Sunday, October 19, 2014

Elephants, Accents, and Hearding Kindergarteners

Sometimes, I feel like I’m experiencing my freshman year of college all over again. There’s an abundance of easily accessible alcohol and I’m spending whole days with people I just met days ago. I’m working hard on homework and talking about ordering pizza I can’t afford and therefore turning to ramen instead. It’s weird. This is better than college, though, because I have a pool in my backyard, my allergies are non-existent, and there’s a lady who sells fried chicken and rice for breakfast right down the street for the equivalent of one dollar.

I kind of screwed myself over by not writing anything over the past two weeks, because an overwhelming amount of things have happened since I was last on here (surprise). Therefore, I’m just going to continue doing what I feel like is going to quickly develop into a norm for me; spin the wheel and pick a few random stories to tell.

One I definitely can’t leave out is the trip my group made to a local elephant sanctuary here in Hua Hin. We stopped at a local pineapple farm along the way and picked up donated fruit for the elephants (along with some for ourselves), and then were able to feed them to the elephants! I’ve seen plenty of zoo elephants, but that’s nothing compared to interacting with them on this level. Sometimes an elephant would take the pineapple out of your hand with her trunk and shove the whole thing straight into her mouth, but other times she’d bring the fruit slowly to her feet, and then crush it. The adult elephants would then pick it up piece by piece, but the baby elephant we saw would crush her pineapples and then promptly snorkel all the juice up with her trunk instead of eating it. It was adorable. I’ve always liked elephants, but it’s a truly humbling experience to be making physical contact with a 92-year-old creature who was marched through the jungle during World War II, clearing the trees for a railroad to connect Thai forces with the Nazis. They are intelligent, majestic animals, and I hope I have many other opportunities to interact with them while I’m in Thailand.

It’s been very fun and sometimes confusing to be surrounded by such a diverse group of English speakers in this program. Yesterday, us Americans had to explain to the South Africans what a burrito was. It was a very sad, sad moment. They kept justifying it with “We’ve never seen a Mexican before!” so we tried to explain tacos and enchiladas and it was overwhelmingly depressing. They tried to teach us dances and songs in Afrikaans and convince us that making human chains and touching electric fences was a fun childhood activity, but that didn’t go too well. They also start all conversations with the phrase, “How’s it?” which I never quite know how to answer. Then there was the time an American classmate and an English classmate were paired together to create a lesson plan about sports. They spent 45 minutes arguing about whether they should teach the kids the word “soccer” or “football.” But worse than that was the zebra argument. There has been much debate over the pronunciation of words such as basil, garage, and puma over the last couple weeks, but for some reason, we all found zebra particularly important to fight over. Apparently, the British and South Africans say “zebra” as if it rhymes with the name “Deborah.” Zehbrah. It sounds idiotic. That turned into a very heated class discussion. Let’s just say it ended with a South African saying, “We saw it first!” and a New York Jew responding with “We defeated the Nazis because you couldn’t!” Relevance aside, that’s when everyone decided to shut up.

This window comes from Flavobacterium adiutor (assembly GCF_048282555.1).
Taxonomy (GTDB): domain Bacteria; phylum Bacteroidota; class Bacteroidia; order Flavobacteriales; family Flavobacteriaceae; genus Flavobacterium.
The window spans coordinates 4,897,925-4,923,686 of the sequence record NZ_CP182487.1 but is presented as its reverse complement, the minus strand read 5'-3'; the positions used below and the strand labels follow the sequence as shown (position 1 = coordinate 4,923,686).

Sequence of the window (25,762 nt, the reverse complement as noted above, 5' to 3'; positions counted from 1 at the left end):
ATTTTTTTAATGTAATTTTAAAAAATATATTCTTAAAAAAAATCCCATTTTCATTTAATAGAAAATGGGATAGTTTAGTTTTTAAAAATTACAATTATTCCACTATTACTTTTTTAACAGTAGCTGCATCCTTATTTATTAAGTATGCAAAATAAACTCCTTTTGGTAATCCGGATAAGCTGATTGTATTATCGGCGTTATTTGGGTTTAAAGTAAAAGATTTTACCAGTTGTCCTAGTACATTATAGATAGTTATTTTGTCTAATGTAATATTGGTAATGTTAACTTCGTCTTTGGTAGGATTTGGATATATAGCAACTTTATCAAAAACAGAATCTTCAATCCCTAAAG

More relevant to why I’m even in this country, I also learned recently that getting Thai kindergarteners to line up is about as easy as getting a English person to say the word “soccer.” We had to teach an “English Camp” at the school we’re doing our training at, which basically meant giving an hour-long lesson to six classes of students for two days in a row, students who were two days from the end of their school year. So it was nuts to begin with. The first day, I taught early high-schoolers, so it was a generally great experience. Day two though, was Kindie. Oh lord. Kindergarteners in the US are hard enough to corral, but when they don’t know you or the language you speak, imagine how hard it is to get them to do ANYTHING. They are adorable and lovable and absolutely insane. But they’re sticker addicts—literally will do anything for them, or high-fives—so you just have to seduce them and you’re good. Lines, though—lines don’t happen. You pick them up and physically place them in the line, say, “Stay!” very forcefully like you would to a dog, and then they run off again. If you’re on Facebook, check out the video of me and my teaching partner Jimmy trying to get a class in line. It’s pretty funny. If not, just imagine two people trying to get a bunch of fish swimming around in a tank to make some sort of formation. Then take away the walls of the tank, because Kindies love wandering out the door because they have no concept of boundaries. But so cute. You can’t hate them because they are so frickin’ adorable. Watching them dance to “What Does the Fox Say” for one of our activities was the highlight of my week.

Okay, well, I’m afraid that’s all for now because I would love to get 8 hours of sleep before I start my last week of training. I’m leaving for my placement on Friday, and hopefully I’ll have time before then, after my travel plans are confirmed, to keep you updated on where that is and what exactly I’ll be doing J Goodnight or good morning to you all, whichever side of the globe you’re on, and thanks for reading!

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